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Updated November 20, 2004

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Martian Venture

"Mr. Martians says it's time to take out the invaders!"

Decades have passed since the Evaals invaded the Martian people, and since then the martians have advanced in peaceful technologies, including special teleporters and nuclear reactors. In search of new energy sources, the Evaals invade the Martians again, easily taking their space stations over and covering the martian's precious nuclear reactor with traps.

The only martian to courageously stand up for the Martian race, Mr. Martians picks up his martian gun. He knows that the crystal poles are the way the Evaals block the transporters and gather energy for their wicked purposes. If he can avoid the traps and destroy the crystals, he can free his martian friends...

Game Review
Graphics (n.)
The use of animation and visual effects to stimulate the senses
Martian Venture's graphics are rendered and well-executed, featuring detailed tilesets, technically impressive scrolling, and flicker-free character design. New enemies also get introduced as the levels go on, while the level of quality  stays intact. Joakim obviously worked on this project with the same fervor from beginning to end.

On the bad side, Martian Venture suffers from a shortage in graphics. The same background and tileset is used for all of the game levels, which start to get tiring on the eyes when the levels get more difficult. It would have been nice to see some occasional changes in background, in order to keep the game fresh.

Sound/Music (n.)
The smooth blend of atmospheric sounds and original harmonies
Good. Martian Venture is proof that you don't necessarily need a big soundtrack or a lot of sound effects to muster up a good Sound/Music score, because Joakim is able to take what sounds there are in Martian Venture and use them effectively. Explosions are synchronous, the Martian Guns are nice and loud, and the use of a popping sound when you explode is a charming addition to the game.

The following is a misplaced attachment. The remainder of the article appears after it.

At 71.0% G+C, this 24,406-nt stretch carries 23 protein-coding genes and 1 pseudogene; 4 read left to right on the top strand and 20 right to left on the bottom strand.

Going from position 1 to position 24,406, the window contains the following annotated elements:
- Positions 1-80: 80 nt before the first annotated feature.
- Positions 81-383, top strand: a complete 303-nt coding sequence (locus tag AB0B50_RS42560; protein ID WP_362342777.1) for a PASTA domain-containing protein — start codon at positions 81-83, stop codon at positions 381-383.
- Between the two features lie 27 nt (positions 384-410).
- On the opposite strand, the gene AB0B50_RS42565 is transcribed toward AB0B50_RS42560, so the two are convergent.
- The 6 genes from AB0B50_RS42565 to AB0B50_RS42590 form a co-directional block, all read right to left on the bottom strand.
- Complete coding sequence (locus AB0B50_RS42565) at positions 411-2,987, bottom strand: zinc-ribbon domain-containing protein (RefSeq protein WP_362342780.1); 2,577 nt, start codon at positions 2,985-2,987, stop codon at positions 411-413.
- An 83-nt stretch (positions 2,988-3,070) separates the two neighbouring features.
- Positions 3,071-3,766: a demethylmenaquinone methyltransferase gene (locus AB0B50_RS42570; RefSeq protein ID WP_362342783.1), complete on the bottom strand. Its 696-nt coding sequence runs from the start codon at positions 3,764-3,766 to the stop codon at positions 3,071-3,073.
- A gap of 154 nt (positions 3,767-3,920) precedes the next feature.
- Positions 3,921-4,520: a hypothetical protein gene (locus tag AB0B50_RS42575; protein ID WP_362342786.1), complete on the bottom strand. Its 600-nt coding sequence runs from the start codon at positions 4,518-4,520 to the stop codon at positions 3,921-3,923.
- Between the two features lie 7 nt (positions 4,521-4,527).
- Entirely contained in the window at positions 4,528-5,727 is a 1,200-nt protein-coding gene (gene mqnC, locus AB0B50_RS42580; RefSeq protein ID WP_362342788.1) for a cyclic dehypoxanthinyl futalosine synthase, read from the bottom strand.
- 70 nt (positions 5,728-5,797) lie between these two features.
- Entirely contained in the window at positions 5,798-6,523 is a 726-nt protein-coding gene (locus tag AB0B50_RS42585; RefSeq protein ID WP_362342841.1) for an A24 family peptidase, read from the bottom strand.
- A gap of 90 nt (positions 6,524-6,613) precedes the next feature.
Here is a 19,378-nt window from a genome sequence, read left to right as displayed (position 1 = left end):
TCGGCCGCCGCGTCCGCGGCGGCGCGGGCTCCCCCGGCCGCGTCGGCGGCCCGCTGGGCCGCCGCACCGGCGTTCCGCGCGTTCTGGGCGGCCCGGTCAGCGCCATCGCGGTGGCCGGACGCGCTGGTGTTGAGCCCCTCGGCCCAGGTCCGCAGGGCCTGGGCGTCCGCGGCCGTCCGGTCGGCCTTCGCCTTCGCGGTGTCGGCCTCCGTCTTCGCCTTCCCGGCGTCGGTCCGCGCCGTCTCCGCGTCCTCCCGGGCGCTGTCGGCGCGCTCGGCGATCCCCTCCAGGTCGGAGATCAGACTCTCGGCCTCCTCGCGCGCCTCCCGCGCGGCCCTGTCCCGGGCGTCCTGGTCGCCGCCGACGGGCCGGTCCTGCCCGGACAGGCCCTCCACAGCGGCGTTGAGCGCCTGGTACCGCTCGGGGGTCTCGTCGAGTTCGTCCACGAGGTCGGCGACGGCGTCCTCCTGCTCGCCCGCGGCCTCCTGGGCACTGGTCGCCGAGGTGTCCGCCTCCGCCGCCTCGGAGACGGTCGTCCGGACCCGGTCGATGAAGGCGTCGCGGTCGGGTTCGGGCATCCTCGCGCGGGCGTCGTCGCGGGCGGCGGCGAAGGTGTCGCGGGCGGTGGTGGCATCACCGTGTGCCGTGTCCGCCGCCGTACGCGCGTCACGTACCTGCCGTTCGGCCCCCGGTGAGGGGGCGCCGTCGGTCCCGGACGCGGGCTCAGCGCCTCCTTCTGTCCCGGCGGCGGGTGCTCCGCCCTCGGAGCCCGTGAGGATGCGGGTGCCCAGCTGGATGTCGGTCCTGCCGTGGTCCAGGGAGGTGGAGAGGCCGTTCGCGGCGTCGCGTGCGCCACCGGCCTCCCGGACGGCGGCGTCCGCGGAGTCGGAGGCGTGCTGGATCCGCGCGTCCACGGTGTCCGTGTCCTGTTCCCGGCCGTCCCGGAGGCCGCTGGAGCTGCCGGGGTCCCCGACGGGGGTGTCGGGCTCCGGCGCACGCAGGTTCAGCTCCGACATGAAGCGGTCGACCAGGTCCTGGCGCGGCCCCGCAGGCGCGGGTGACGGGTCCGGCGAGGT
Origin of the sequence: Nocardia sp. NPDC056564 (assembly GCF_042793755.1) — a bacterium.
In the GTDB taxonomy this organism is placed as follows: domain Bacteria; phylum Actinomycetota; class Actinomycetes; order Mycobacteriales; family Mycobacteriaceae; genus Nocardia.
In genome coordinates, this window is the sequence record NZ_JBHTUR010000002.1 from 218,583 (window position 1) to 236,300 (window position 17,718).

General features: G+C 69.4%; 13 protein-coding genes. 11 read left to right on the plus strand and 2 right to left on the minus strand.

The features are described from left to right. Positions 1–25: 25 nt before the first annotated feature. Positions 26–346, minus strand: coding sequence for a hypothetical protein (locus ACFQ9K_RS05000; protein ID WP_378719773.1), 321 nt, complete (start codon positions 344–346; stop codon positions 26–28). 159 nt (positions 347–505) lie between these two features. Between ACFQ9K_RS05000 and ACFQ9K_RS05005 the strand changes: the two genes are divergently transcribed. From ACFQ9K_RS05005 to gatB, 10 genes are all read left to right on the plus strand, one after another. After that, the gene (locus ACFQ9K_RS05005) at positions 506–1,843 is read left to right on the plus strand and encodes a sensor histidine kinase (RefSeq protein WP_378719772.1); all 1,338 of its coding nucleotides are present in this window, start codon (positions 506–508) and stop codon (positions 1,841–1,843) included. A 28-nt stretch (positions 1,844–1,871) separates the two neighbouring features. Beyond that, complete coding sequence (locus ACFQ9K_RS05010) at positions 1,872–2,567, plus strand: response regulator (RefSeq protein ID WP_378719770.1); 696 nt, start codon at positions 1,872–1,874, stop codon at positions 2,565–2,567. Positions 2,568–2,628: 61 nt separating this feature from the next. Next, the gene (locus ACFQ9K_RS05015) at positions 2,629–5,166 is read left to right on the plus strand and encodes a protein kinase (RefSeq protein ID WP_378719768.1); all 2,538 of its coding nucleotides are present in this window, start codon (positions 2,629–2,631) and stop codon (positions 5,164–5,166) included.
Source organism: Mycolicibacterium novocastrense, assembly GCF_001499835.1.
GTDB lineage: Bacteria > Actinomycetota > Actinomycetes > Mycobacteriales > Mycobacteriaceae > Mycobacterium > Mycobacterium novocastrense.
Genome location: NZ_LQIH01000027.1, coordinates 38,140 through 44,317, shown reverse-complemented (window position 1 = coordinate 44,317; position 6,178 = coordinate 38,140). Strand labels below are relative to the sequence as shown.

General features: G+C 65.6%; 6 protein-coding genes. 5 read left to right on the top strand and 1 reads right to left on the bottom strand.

Gameplay (n.)
The precision of control and involvement of character within its universe
Martian Venture is a fairly simple-structured platform game, with smaller worlds and an emphasis on precision and good timing versus action. The goal of each level is use your martian gun to shoot down all of the energy shields so that the level exit will open. Enter the level exit to beat the level.

Sounds simple enough? Think again. Even though your gun shoots at rapid fire, the enemies are fairly efficient shots as well, and a head-on battle just doesn't work. Instead, a little cunning and evasion has to be used. Jumping over enemy fire or retreating to ladders to reach upper ground at times is a must. That, combined with time limit, auto-save, and unlimited lives for each level, pretty much make up Martian Venture's gameplay.

Joakim does a great job in familiarizing gamers with Martian Venture's gameplay elements by including a tutorial level, complete with in-game text hints that pop up as appropriate. The tutorial even reacts when you do something that doesn't correspond with the text hints, in order to keep you on track with the game lessons. This is a very nice touch.

Story (n.)
The creativity and presentation of the game's critical plot
If you don't read the Readme files that come with PC games, you might have missed Martian Venture's storyline altogether, since that's the only place you can be introduced about the game's plot. Because of this, Martian Venture feels like one of those games where the story was just slapped onto the game at the end so that the game could have one. It's a shame too because the story is actually pretty well-written, if it's given the chance. Better integration between story elements and the in-game action would help to boost this score.